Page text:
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State Budget Surplus Tops $500 Million

Revenue is up and the growth rate of government is down, according to the latest report from the Office of Policy and Management.

State Budget Surplus Tops $500 Million

By Jayne Keedle

The state of Connecticut is anticipating a budget surplus of more than $500 million this year, largely thanks to greater than anticipated revenue from personal income tax. The Office of Policy and Management reports that collections are up $213.1 million in 2013 and the state anticipates that trend will continue through 2014. 

Gov. Dannel P. Malloy released the following statement after  the release of a letter yesterday from the Office of Policy and Management (OPM) to Comptroller Kevin Lembo detailing Connecticut’s latest revenue and expenditure figures.

“Today’s letter highlights the continued progress we have made in turning a record-setting $3.6 billion deficit to a surplus of more than $500 million, while at the same time making smart investments to improve our education system and grow jobs," Gov. Malloy stated.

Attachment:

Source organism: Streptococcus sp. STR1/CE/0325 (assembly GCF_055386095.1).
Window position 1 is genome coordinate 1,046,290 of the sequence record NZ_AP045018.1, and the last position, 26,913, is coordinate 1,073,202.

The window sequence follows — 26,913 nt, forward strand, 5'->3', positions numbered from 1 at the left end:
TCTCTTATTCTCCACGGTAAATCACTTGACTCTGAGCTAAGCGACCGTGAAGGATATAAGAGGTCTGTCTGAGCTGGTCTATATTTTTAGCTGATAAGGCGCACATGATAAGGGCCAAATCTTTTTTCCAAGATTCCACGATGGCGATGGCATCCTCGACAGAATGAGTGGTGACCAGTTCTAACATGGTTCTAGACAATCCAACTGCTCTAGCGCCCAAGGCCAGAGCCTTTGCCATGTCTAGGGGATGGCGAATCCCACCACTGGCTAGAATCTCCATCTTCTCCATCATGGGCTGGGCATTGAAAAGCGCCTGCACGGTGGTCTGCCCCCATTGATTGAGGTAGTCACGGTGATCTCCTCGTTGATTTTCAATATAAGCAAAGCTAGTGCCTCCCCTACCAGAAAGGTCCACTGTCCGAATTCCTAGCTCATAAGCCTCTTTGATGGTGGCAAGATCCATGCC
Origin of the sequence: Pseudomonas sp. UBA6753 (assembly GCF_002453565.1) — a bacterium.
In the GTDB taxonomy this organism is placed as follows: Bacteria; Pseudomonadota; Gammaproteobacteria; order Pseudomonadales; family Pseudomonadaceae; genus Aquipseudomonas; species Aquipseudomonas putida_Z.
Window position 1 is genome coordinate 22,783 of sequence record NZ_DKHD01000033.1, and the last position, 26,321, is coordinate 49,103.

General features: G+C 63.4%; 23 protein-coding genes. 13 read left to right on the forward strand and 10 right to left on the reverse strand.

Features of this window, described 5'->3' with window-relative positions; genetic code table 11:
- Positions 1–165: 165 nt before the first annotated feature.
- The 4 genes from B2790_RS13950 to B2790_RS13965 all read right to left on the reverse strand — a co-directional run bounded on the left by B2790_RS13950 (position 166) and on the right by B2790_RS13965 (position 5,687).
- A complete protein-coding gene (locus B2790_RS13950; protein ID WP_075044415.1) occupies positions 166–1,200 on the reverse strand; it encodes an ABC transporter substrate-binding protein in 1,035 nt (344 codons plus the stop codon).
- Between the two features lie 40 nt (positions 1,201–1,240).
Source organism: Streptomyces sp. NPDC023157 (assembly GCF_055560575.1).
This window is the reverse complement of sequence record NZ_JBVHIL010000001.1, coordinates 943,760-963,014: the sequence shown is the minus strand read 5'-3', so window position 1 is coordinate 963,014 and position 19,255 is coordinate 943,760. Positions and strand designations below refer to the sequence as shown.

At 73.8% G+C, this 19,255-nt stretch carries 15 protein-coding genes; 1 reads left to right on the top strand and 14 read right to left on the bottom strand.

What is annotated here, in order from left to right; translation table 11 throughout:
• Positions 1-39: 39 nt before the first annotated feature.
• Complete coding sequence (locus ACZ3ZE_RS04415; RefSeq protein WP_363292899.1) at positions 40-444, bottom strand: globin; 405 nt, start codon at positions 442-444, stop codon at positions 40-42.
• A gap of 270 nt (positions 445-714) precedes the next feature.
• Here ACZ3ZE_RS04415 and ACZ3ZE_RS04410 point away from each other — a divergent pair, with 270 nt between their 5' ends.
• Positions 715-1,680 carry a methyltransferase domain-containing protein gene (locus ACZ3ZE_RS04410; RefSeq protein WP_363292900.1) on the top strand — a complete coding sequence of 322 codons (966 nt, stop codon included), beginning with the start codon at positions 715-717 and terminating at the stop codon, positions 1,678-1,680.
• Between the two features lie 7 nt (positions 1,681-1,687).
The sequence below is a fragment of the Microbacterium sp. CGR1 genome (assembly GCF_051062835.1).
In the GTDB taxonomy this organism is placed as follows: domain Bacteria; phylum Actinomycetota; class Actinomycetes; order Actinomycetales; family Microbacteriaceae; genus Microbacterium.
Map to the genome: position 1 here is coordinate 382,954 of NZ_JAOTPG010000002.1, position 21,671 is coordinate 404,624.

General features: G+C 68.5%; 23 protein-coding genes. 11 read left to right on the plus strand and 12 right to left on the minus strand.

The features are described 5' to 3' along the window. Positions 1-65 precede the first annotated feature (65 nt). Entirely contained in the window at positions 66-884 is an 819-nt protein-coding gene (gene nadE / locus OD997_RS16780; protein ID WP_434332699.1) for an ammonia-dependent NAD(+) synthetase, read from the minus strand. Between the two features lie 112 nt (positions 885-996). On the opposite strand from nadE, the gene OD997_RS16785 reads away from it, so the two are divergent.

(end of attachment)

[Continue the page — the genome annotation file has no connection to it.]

“Overall, the rate of budget growth under this administration is lower than those of my predecessors.  For too long, our state had been putting off the tough decisions needed to get our fiscal house back on track and keep it there.  While the work isn’t done yet and we must continue working to improve the state of our state, thanks to the efforts of many people in our state, we’re seeing progress.”

In addition to the letter, OPM also released statistics showing that the growth rate of state government is at its lowest level in decades.


House Speaker Brendan Sharkey (D-Hamden) thanked state employees for their part in the state's budget improvement.

“For the second straight year, thanks in large part to a continuing economic recovery and to our state employees for stepping up, we are on target for another balanced state budget,” Sharkey said. “Investing in job creation and improving the business climate top our legislative agenda for 2014, but let us not forget we had a serious budget crisis just three years ago, and our state employees voluntarily opened their long-term contracts yielding significant savings for taxpayers.”

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